Men are more easily governed through their vices than through their virtues.
Those who have changed the universe have never done it by changing officials, but always by inspiring the people.
The strong man is the one who is able to intercept at will the communication between the senses and the mind.
In civil war it is not given to every man to know how to conduct himself. There is something more than military prudence necessary; there is need of sagacity and the knowledge of men.
It is a mistake, too, to say that the face is the mirror of the soul. The truth is, men are very hard to know, and yet, not to be deceived, we must judge them by their present actions, but for the present only.
The most difficult art is not in the choice of men, but in giving to the men chosen the highest service of which they are capable.
When small men attempt great enterprises, they always end by reducing them to the level of their mediocrity.
There is one kind of robber whom the law does not strike at, and who steals what is most precious to men: time.
I hope the time is not far off when I shall be able to unite all the wise and educated men of all the countries and establish a uniform regime based on the principles of the Quran which alone are true and which alone can lead men to happiness.
He who cannot look over a battlefield with a dry eye, causes the death of many men uselessly.
Malice delights to blacken the characters of prominent men.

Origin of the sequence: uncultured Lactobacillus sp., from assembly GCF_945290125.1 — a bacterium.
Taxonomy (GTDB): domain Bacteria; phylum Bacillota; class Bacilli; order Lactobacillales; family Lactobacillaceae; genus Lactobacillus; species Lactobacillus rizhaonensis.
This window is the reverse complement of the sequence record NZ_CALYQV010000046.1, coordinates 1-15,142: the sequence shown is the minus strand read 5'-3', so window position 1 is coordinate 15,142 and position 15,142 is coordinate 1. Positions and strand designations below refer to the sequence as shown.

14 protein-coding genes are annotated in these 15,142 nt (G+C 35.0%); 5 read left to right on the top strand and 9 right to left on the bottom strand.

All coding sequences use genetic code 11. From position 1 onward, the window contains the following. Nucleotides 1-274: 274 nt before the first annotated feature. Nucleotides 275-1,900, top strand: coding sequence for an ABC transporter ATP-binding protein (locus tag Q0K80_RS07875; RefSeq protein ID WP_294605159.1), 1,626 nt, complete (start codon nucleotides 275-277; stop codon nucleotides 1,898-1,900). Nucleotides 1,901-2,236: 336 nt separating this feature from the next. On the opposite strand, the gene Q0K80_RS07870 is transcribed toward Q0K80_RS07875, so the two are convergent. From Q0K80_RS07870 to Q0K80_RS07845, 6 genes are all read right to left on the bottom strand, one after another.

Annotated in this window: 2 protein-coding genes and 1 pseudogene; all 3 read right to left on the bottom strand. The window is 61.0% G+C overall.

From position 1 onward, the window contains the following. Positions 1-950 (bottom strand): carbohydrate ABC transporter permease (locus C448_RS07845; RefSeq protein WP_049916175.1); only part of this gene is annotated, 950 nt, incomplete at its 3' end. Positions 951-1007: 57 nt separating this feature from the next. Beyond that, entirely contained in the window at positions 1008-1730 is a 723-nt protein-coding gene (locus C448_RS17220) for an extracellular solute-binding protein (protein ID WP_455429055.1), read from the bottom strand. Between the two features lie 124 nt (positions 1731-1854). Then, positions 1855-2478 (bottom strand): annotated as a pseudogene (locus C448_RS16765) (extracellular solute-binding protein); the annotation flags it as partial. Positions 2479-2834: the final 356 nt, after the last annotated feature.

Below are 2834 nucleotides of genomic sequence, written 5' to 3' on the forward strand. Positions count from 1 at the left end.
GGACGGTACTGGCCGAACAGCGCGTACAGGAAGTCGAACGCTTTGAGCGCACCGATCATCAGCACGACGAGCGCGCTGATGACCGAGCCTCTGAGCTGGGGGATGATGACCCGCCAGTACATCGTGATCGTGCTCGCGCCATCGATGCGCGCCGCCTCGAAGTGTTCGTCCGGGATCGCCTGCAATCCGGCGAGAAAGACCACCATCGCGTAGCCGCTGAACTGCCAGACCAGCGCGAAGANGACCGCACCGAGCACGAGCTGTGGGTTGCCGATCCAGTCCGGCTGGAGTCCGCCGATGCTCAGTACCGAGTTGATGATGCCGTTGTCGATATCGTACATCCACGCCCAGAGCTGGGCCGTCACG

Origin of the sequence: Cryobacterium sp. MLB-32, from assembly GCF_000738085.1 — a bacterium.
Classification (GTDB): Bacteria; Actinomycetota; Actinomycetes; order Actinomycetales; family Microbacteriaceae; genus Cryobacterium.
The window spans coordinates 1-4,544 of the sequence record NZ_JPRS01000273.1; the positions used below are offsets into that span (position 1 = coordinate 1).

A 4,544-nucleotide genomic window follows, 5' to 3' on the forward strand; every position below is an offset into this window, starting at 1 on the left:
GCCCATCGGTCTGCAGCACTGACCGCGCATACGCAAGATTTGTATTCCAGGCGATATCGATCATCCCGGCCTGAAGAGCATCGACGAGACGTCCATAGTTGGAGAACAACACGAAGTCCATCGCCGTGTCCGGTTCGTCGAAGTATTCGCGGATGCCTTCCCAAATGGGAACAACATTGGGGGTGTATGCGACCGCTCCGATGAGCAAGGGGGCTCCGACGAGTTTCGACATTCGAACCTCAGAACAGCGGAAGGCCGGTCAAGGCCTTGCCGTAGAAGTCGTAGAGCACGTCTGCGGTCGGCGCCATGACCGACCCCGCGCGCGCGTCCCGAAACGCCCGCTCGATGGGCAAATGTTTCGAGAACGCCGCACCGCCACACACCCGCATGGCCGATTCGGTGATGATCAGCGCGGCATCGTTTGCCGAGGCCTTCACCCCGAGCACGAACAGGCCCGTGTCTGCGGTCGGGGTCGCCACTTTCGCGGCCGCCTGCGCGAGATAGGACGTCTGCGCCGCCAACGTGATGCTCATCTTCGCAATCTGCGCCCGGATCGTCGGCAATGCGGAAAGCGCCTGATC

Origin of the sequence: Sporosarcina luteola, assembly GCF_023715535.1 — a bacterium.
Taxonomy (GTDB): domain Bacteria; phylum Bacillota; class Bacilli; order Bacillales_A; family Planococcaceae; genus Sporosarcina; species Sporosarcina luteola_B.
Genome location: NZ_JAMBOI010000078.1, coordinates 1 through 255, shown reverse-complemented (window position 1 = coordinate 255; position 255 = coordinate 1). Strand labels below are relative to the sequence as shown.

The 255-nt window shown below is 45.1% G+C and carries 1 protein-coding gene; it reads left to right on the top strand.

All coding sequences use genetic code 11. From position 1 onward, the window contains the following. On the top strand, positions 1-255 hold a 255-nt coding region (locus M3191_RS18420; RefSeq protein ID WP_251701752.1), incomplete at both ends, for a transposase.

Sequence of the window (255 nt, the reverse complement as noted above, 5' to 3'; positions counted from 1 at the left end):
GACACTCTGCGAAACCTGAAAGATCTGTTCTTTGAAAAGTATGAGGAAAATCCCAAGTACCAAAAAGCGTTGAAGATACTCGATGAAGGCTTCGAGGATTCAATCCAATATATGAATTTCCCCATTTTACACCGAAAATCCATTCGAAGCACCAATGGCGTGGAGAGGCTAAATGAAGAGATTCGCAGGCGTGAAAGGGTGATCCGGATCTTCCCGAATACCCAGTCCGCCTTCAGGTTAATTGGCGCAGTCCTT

A man who has no consideration for the needs of his men ought never to be given command.
Men are moved by two levers only: fear and self interest.
What I have done up to this is nothing. I am only at the beginning of the course I must run. Do you imagine that I triumph in Italy in order to aggrandise the pack of lawyers who form the Directory, and men like Carnot and Barras? What an idea!
Policemen and prisons ought never to be the means used to bring men back to the practice of religion.
All religions have been made by men.
Men take only their needs into consideration - never their abilities.
There are only two forces that unite men - fear and interest.
Ordinary men died, men of iron were taken prisoner: I only brought back with me men of bronze.
As a rule it is circumstances that make men.
One is more certain to influence men, to produce more effect on them, by absurdities than by sensible ideas.
Ordinarily men exercise their memory much more than their judgment.
How many seemingly impossible things have been accomplished by resolute men because they had to do, or die.
Simpletons talk of the past, wise men of the present, and fools of the future.
Parties weaken themselves by their fear of capable men.